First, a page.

Sport may seem an unlikely place to find accessible information advice, but this week there was plenty, at EDFS’s Active Communications event. What are the implications for people with language disability, and how can we create accessible language for everyone?
Does Easy Read work? A claim that Easy Read is effective is reviewed. New evidence suggests Easy Read can increase difficulty for people with language and learning disabilities, with a need to professionalise the provision of accessible information.
New research finds Easy Read language is not always simpler. Easy Read writing techniques can make syntax more complex, and delete connections between ideas, making information harder to understand for low knowledge and low skilled readers.
New research shows if Easy Read and Plain English writing makes words easier to understand. Words in Easy Read are shorter, more frequent and familiar, but analysis shows adaptations are sometimes making information more difficult to understand.
Bullet points in Plain English and Easy Read create long sentences with low coherence. The use of bullet points can make reading difficult for people with low literacy and communication and learning disability.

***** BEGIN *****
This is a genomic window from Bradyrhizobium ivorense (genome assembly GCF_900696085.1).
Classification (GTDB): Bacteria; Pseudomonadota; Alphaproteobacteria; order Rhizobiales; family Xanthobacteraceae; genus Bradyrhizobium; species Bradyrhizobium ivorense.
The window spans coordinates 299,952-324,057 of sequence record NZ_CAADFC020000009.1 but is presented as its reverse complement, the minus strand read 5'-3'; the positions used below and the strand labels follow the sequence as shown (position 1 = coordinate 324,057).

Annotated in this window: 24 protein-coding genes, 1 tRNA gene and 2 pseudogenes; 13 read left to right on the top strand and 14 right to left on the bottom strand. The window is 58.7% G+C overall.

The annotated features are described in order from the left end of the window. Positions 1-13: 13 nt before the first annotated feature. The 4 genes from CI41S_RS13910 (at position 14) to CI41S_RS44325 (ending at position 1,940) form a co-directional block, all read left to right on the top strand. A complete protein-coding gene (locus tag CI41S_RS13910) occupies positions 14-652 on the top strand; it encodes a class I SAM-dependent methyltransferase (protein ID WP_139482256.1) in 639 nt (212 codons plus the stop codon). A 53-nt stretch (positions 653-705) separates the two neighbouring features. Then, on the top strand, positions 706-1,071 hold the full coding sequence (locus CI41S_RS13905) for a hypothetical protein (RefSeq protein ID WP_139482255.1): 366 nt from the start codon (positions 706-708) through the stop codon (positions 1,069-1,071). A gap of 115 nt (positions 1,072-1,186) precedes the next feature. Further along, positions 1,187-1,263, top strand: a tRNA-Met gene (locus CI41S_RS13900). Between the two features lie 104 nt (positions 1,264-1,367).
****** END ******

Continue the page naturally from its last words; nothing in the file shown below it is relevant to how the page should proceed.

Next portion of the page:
New research shows how Easy Read and Plain English methods change text. Sentences are shortened by splitting sentences, deleting information and using bullet points. But research suggests these changes might be making Easy Read information more difficult to understand.
Is Easy Read writing style developed from any theory of reading or communication disability? Does Easy Read reflect the language and reading needs of people with learning disabilities? New research investigates.
Does Easy Read improve accessibility, where did it come from, and is it different to Plain English? New research analyses the language of Easy Read, its theoretical basis, and its likely impact on understanding for people with communication needs.
I’ll soon be sharing findings from my postgraduate Easy Read research investigating how Easy Read and Plain English methods change written text, and if adaptations help understanding. The results are startling – follow me on Twitter to hear more.